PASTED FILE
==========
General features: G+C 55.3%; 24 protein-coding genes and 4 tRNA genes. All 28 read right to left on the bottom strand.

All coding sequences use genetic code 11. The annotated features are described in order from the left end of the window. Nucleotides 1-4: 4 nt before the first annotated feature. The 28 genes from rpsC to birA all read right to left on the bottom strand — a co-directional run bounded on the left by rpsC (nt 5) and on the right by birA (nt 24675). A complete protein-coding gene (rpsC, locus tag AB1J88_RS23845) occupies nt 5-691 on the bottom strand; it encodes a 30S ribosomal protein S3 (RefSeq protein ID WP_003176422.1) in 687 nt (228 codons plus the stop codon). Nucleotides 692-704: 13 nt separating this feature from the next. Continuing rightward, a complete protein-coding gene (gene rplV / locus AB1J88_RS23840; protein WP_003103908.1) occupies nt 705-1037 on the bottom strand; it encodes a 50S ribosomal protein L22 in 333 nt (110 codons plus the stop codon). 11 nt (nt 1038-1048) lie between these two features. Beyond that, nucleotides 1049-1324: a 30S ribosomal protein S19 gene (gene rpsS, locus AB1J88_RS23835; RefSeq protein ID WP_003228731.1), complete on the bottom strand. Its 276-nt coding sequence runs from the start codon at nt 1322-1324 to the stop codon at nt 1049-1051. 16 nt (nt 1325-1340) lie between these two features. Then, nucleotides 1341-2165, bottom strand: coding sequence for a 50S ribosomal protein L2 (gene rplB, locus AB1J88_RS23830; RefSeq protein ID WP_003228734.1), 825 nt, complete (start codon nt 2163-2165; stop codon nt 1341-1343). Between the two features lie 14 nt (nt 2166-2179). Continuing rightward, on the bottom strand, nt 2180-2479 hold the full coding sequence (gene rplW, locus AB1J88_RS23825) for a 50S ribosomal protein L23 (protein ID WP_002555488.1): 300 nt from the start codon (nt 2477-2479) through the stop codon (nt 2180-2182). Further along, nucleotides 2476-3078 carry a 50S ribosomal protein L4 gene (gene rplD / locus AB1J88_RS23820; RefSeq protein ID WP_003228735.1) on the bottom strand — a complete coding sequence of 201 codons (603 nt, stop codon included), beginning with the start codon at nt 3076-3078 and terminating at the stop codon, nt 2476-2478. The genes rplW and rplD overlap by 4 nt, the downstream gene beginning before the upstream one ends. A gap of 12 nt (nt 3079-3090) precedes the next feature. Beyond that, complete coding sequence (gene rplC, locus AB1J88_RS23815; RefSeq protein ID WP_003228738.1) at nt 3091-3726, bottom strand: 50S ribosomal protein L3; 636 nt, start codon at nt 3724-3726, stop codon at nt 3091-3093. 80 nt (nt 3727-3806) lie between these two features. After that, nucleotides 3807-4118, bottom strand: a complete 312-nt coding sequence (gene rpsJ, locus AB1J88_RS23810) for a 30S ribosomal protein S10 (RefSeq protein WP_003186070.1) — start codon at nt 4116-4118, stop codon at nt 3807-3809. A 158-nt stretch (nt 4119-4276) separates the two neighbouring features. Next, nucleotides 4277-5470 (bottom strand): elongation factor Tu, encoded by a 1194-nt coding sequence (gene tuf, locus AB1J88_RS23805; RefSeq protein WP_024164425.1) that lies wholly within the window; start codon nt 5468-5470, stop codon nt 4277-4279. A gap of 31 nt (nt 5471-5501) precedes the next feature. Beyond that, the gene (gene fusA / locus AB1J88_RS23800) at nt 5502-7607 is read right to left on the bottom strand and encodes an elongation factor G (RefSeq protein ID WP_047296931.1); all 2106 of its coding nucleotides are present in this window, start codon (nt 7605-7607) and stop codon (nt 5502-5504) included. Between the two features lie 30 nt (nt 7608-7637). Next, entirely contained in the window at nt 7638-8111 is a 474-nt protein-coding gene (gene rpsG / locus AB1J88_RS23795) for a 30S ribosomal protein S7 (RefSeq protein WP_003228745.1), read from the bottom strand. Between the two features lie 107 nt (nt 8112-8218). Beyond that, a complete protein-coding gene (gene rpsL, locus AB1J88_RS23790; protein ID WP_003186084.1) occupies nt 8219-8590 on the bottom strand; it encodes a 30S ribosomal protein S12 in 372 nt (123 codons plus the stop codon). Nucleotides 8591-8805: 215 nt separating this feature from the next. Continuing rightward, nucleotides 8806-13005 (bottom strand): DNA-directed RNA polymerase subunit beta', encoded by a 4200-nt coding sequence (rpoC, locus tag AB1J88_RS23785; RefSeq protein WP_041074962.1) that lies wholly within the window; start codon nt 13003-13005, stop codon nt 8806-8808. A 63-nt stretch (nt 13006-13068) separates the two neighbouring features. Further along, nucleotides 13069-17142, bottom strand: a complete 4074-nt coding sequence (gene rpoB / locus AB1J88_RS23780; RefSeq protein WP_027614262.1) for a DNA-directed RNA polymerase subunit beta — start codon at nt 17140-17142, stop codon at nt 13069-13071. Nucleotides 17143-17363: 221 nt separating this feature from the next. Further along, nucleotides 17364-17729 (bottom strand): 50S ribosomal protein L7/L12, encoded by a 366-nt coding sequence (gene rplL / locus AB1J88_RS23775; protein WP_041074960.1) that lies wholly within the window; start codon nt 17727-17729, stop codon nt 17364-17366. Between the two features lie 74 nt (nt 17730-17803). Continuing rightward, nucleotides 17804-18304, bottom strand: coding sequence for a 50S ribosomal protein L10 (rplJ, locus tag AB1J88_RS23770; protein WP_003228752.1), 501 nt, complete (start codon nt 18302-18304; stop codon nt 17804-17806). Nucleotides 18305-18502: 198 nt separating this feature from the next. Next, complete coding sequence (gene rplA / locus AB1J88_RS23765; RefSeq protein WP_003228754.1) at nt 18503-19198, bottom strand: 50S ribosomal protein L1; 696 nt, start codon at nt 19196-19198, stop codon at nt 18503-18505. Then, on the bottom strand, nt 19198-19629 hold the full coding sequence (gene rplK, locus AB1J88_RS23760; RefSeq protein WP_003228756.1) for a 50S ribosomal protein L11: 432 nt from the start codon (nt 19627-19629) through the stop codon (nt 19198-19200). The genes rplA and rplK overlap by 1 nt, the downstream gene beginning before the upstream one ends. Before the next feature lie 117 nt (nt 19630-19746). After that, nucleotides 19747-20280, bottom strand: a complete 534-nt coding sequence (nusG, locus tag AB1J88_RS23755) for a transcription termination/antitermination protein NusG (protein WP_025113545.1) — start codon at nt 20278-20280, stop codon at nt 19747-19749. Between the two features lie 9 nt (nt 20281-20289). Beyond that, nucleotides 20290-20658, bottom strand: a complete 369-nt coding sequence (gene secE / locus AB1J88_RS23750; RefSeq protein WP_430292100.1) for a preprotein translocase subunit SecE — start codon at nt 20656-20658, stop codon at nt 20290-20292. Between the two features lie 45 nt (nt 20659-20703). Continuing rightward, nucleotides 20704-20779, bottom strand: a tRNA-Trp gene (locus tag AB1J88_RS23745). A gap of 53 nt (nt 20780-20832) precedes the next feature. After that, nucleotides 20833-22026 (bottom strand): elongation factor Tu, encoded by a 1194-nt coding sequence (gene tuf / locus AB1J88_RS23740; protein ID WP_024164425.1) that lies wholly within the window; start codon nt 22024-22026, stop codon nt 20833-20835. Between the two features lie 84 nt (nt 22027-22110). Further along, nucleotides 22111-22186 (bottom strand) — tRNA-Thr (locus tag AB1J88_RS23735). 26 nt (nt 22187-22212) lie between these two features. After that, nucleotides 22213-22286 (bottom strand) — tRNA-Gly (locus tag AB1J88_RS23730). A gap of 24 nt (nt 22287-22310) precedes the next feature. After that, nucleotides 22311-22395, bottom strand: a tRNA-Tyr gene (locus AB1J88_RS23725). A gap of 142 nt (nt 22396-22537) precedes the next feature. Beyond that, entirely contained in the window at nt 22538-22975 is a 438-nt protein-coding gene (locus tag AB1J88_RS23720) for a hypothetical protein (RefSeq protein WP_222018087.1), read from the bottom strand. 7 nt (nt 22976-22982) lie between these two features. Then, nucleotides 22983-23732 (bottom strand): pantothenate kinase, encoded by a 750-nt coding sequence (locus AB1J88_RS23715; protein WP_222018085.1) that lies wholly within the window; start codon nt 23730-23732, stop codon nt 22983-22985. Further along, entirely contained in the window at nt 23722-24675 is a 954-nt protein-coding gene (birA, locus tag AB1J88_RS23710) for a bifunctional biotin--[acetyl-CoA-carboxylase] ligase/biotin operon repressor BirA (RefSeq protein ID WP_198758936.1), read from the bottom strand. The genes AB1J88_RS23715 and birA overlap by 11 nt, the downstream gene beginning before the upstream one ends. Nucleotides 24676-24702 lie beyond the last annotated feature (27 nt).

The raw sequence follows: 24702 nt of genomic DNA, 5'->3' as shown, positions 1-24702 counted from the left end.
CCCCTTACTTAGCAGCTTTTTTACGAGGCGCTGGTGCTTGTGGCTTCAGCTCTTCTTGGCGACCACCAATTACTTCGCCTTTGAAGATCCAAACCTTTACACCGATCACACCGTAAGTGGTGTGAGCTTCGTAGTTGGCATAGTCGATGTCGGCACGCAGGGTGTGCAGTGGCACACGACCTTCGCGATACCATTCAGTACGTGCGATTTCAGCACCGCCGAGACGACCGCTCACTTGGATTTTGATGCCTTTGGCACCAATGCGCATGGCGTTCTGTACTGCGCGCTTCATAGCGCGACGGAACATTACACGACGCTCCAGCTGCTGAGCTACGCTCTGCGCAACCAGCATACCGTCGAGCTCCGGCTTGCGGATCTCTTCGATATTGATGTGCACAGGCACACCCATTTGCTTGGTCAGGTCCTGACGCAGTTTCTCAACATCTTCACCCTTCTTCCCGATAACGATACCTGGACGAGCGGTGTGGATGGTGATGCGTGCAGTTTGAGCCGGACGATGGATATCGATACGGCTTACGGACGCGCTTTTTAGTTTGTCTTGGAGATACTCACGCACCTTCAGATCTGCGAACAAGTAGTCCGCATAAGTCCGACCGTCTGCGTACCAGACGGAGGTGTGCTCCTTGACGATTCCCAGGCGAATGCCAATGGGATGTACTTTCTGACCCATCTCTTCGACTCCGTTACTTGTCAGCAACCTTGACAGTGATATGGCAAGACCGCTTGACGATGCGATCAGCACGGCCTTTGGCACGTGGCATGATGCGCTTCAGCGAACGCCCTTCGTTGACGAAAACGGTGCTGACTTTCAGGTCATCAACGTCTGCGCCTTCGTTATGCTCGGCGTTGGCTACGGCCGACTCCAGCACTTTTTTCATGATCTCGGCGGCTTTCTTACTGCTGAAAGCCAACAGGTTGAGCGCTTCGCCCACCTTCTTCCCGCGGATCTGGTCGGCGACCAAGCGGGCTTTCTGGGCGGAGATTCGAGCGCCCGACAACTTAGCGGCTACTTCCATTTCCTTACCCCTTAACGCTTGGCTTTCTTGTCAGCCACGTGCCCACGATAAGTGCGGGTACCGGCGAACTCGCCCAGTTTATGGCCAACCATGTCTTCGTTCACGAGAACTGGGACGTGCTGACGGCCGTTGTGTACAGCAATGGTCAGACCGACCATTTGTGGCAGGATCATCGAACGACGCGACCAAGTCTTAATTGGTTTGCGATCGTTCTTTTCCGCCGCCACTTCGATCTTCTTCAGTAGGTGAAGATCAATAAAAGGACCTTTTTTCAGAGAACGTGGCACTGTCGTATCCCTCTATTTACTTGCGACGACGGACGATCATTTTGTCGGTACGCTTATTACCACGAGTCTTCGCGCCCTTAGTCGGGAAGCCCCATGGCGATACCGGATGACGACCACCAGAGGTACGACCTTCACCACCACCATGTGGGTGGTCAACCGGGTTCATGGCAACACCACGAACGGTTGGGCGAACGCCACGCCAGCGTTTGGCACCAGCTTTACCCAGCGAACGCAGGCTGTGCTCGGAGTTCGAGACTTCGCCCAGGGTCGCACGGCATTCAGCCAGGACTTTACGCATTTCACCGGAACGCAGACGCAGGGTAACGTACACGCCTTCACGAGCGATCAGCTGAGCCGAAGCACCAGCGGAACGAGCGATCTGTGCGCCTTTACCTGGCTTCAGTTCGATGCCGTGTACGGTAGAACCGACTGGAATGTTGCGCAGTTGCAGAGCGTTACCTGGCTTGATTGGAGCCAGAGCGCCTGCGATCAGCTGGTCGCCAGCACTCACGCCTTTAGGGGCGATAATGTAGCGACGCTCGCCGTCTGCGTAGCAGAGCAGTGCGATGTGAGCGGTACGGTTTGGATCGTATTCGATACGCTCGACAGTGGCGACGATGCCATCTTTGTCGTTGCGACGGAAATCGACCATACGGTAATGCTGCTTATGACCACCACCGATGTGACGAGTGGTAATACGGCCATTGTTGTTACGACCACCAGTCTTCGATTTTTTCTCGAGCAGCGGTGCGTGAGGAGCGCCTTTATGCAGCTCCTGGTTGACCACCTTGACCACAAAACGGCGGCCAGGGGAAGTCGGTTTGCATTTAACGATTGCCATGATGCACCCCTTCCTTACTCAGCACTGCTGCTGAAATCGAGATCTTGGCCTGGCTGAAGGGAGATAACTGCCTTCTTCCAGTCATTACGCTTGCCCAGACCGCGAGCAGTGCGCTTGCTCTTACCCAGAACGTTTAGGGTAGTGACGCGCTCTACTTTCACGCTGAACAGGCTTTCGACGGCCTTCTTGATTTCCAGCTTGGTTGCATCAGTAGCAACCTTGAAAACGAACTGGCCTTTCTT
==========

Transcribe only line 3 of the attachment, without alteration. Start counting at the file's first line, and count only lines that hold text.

The raw sequence follows: 24702 nt of genomic DNA, 5'->3' as shown, positions 1-24702 counted from the left end.